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Von der Leyen challenges EU capitals to step up

Brussels is stepping up to tackle the big crises, European Commission President Ursula von der Leyen..

Brussels is stepping up to tackle the big crises, European Commission President Ursula von der Leyen declared Wednesday in her first State of the European Union speech, and she pointedly challenged EU capitals and international powers to do the same.

In the wide-ranging, plain-spoken address to the European Parliament, von der Leyen issued a clarion call for action in the ongoing coronavirus pandemic.

She tried to reassure citizens that Brussels now has a firm grip on the crisis, citing a historic budget-and-recovery package. And she proclaimed the Commissions intent to seize the moment “to build the world we want to live in” — by stepping up action on climate change and digital innovation, fighting racism and discrimination, ensuring decent minimum wages, and expanding the power of the EUs public health agencies.

She highlighted the initially haphazard response to the pandemic from national capitals, and called them out for years of foot-dragging in areas like foreign policy. She demanded EU national leaders set aside the unanimity requirement for foreign-policy decisions, at least on human rights and sanctions, and exhorted them to take more responsibility — for example, to reach a deal on overhauling migration and asylum policy.

Noting the arson fire that destroyed the Moria refugee camp on the Greek island of Lesvos, von der Leyen said the EU would support Greece in building a new reception and processing center for asylum seekers, and would try to play a bigger role in managing asylum cases.

“But I want to be clear,” von der Leyen said. “If we step up, then I expect all member states to step up too. Migration is a European challenge and all of Europe must do its part.”

In the speech, von der Leyen offered few details on the imminent migration and asylum proposal but in a question-and-answer session afterward, she said that the Commission aims to replace the existing procedure on asylum claims known as the Dublin regulation.

“I can announce that we will abolish the Dublin Regulation and we will replace it with a new European migration governance system. It will have common structures on asylum and return and it will have a new strong solidarity mechanism.”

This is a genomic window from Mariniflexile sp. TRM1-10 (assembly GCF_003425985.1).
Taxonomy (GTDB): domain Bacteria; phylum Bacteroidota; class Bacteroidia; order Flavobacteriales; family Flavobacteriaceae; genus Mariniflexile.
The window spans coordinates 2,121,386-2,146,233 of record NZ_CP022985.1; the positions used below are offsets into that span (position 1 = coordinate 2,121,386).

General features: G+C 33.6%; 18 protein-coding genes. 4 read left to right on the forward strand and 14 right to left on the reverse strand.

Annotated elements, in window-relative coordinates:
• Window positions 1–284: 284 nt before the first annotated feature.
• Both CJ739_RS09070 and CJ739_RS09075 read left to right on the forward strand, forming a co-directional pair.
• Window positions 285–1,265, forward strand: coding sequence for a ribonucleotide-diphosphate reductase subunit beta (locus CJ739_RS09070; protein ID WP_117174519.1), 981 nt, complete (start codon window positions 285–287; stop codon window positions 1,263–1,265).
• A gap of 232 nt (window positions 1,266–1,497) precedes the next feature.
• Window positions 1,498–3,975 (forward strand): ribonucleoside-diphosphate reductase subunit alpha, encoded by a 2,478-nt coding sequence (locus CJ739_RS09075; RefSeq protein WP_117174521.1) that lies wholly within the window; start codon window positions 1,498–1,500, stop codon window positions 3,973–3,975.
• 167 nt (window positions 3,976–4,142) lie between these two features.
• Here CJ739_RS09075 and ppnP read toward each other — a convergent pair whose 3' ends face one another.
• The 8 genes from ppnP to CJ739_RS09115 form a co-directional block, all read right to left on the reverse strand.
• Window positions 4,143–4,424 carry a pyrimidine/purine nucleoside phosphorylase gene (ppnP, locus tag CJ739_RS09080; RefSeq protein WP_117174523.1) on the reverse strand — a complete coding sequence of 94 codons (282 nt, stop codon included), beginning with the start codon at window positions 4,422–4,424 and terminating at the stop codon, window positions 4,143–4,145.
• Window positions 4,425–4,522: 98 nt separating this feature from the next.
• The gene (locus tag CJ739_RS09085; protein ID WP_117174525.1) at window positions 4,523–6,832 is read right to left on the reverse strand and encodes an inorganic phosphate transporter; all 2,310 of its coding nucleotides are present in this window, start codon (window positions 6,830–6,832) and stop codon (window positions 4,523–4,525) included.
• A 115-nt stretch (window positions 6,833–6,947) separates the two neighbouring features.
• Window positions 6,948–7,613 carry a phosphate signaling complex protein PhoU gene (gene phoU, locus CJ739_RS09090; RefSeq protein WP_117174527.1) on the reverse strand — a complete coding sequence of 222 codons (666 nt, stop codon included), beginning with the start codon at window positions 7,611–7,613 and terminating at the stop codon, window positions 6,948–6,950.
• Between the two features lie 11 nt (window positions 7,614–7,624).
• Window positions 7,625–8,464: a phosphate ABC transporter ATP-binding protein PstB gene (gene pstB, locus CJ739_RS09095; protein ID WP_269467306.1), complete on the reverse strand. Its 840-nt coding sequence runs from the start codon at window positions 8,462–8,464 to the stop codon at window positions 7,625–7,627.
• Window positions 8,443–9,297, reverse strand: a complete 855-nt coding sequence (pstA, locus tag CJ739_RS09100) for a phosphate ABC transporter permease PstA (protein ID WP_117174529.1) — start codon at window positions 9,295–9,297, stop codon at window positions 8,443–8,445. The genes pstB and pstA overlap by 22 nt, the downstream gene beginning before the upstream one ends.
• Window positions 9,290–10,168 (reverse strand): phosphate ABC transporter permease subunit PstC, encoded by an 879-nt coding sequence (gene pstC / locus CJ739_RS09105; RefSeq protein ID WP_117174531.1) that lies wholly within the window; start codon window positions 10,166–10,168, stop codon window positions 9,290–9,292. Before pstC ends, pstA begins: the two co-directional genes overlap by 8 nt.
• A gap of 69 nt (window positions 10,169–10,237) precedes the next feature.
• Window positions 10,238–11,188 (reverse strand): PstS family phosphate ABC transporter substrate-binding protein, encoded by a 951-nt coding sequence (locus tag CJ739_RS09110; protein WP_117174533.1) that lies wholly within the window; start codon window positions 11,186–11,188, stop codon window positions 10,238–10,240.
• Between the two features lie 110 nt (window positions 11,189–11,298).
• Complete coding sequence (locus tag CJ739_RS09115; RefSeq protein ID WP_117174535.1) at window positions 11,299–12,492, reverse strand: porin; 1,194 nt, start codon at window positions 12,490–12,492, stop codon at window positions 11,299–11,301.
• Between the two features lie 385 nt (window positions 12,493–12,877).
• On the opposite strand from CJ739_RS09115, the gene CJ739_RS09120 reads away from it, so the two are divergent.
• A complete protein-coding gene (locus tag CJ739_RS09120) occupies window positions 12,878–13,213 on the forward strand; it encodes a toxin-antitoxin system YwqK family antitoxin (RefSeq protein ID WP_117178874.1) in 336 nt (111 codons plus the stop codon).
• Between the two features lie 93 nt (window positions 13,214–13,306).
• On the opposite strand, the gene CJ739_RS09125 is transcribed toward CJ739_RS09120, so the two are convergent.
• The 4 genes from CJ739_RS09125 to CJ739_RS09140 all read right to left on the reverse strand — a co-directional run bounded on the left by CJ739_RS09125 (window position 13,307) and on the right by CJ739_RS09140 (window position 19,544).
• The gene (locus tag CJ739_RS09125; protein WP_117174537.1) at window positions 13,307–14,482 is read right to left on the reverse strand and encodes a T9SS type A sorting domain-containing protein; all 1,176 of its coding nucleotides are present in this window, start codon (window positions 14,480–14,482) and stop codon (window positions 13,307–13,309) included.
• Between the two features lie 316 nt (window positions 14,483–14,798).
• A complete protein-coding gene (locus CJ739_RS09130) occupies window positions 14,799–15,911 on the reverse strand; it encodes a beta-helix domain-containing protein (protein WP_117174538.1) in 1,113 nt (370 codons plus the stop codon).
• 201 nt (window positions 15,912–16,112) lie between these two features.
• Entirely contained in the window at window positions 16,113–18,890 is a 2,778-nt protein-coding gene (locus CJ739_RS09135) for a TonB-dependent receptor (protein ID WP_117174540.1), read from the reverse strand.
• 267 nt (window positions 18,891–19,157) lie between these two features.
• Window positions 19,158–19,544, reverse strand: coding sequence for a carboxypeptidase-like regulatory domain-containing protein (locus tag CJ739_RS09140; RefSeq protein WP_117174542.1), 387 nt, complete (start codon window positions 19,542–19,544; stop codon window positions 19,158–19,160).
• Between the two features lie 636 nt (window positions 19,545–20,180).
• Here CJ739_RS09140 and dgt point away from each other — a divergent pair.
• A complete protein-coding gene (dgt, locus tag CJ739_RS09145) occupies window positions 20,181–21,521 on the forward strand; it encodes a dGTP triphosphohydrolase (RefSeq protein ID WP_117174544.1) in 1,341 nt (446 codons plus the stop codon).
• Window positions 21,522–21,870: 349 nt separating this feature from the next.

She warned the U.K. not to break international law by violating the Brexit Withdrawal Agreement.

Von der Leyen also used her speech to send clear messages to many of the EUs international partners — friends, former friends and rivals alike.

She warned the U.K. not to break international law by violating the Brexit Withdrawal Agreement.

She called out China for human rights abuses against Uighurs and in Hong Kong. She upbraided Russia for a pattern of malign activities, both within and outside its borders, including the poisoning of opposition leader Alexei Navalny. She challenged the U.S. to renew its partnership with Europe no matter what happens in the November presidential election. And she praised Africa as a close “natural partner” for Europe.

Focus on fragility

From the start of her speech, von der Leyen acknowledged the fragility of society laid bare by the coronavirus, and the deep and continuing anxiety felt by millions of citizens.

In the Brussels chamber where she spoke, MEPs were spaced out for social distancing and wore face masks, some of them in blue branded with #SOTEU for the occasion.

The Commission president praised front-line health workers “who worked day after night, week after week (and) took risks so most of us didnt have to.”

“A virus a thousand times smaller than a grain of sand exposed how delicate life can be,” she said. “It laid bare the strains on our health systems and the limits of a model that values wealth above well-being. It brought into sharper focus the planetary fragility that we see every day through melting glaciers, burning forests and now through global pandemics.”